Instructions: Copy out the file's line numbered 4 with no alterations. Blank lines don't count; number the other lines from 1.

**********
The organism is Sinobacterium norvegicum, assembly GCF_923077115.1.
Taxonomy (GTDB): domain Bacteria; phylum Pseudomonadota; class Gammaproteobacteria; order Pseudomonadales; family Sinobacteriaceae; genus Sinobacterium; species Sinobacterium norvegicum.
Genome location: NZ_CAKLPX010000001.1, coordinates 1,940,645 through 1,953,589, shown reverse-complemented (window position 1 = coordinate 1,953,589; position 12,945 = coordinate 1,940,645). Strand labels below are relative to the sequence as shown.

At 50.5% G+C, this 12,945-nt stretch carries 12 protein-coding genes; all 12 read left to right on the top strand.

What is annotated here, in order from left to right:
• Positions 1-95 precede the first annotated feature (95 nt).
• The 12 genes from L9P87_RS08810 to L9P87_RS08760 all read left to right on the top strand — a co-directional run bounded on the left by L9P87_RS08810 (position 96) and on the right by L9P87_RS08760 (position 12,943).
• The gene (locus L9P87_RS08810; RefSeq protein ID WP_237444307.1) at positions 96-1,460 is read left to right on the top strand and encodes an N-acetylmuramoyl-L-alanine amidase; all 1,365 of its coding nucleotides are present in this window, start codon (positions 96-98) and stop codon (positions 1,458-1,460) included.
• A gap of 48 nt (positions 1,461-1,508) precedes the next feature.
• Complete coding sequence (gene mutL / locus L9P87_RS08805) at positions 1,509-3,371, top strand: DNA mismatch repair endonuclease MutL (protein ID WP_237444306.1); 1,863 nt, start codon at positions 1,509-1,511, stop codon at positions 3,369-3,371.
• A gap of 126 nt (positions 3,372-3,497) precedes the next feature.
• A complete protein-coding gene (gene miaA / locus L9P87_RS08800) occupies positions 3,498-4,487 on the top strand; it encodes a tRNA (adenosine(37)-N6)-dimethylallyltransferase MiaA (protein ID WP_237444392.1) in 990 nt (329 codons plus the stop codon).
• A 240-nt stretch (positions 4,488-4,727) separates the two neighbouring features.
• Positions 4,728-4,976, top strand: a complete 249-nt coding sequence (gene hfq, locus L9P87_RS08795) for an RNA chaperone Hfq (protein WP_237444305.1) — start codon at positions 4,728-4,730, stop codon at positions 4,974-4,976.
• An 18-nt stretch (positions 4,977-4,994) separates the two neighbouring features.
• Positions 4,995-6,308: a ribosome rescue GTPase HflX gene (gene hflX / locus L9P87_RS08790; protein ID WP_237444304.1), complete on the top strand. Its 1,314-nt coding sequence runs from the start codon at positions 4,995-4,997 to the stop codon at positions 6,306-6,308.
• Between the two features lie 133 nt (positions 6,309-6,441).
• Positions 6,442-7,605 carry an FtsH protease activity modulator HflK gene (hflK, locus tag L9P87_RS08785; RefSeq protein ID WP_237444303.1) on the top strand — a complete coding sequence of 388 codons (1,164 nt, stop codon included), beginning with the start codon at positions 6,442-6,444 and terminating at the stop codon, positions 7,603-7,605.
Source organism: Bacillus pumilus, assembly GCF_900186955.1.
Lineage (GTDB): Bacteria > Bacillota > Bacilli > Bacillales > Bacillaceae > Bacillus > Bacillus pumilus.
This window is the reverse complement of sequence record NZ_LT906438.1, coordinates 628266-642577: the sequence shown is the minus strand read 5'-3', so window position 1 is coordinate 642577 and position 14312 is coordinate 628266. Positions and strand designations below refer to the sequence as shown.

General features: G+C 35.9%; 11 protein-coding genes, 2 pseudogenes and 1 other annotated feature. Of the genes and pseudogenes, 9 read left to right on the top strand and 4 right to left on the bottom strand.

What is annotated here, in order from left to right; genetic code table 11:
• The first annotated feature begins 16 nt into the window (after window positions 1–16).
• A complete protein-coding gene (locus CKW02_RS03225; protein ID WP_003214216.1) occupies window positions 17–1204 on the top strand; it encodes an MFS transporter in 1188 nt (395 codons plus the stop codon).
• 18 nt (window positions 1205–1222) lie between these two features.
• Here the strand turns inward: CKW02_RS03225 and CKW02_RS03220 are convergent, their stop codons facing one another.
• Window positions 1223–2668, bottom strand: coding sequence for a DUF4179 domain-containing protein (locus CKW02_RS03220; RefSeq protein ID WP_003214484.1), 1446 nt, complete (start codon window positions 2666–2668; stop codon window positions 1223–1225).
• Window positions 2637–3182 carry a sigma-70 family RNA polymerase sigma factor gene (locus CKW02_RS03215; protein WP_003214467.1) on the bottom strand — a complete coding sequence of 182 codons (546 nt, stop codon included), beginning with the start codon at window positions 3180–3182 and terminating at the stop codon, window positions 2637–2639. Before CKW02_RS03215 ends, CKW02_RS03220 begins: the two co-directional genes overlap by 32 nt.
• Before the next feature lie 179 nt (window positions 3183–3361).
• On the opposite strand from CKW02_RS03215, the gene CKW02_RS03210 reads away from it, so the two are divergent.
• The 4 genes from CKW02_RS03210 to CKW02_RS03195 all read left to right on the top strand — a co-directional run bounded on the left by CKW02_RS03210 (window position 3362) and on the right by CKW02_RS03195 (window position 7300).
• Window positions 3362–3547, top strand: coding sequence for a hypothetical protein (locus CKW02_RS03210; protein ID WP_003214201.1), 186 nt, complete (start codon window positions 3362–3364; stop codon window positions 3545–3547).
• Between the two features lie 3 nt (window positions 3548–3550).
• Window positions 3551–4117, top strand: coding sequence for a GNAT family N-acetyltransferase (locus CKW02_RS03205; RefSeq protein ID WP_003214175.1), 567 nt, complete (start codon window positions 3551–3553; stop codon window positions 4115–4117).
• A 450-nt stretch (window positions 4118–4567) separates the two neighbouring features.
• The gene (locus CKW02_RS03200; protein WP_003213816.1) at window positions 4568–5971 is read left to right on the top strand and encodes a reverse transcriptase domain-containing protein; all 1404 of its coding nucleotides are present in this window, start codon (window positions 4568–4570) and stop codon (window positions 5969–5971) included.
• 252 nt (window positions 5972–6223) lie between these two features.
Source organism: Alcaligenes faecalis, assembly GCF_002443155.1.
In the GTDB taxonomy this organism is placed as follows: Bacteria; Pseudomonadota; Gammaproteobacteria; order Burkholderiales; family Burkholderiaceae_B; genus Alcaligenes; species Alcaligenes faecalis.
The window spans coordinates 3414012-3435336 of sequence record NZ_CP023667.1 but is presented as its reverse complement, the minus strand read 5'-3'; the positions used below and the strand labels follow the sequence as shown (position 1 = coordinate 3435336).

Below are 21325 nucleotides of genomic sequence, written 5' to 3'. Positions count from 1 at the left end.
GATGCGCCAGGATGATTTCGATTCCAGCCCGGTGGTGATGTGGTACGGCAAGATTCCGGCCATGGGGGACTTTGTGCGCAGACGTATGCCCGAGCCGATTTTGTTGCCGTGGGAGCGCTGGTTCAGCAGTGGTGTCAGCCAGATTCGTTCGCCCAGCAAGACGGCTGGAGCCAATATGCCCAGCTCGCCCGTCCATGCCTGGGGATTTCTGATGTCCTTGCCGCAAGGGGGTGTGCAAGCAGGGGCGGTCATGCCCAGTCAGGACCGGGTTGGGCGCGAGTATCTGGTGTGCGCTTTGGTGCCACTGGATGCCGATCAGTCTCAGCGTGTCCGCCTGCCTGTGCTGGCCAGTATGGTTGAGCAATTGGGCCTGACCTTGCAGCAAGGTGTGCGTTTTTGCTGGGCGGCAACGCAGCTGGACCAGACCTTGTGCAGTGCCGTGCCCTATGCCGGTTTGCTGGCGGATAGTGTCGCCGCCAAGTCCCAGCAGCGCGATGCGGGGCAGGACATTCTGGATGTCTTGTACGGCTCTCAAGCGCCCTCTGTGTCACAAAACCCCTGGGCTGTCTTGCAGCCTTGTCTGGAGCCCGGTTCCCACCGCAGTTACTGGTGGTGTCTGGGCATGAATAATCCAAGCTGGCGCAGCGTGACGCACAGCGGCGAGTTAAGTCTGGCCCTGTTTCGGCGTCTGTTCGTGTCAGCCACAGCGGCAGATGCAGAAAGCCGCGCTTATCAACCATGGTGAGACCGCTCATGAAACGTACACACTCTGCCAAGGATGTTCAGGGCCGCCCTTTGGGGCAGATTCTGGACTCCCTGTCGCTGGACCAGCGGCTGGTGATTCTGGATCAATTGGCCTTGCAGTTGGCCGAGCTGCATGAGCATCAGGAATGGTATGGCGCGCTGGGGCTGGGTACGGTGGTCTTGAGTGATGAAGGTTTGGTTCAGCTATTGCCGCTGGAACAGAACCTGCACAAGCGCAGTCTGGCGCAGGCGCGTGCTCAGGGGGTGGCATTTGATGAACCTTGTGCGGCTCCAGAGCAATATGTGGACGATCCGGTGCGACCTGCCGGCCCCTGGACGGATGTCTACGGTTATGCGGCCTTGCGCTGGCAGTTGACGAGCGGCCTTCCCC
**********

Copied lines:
At 50.5% G+C, this 12,945-nt stretch carries 12 protein-coding genes; all 12 read left to right on the top strand.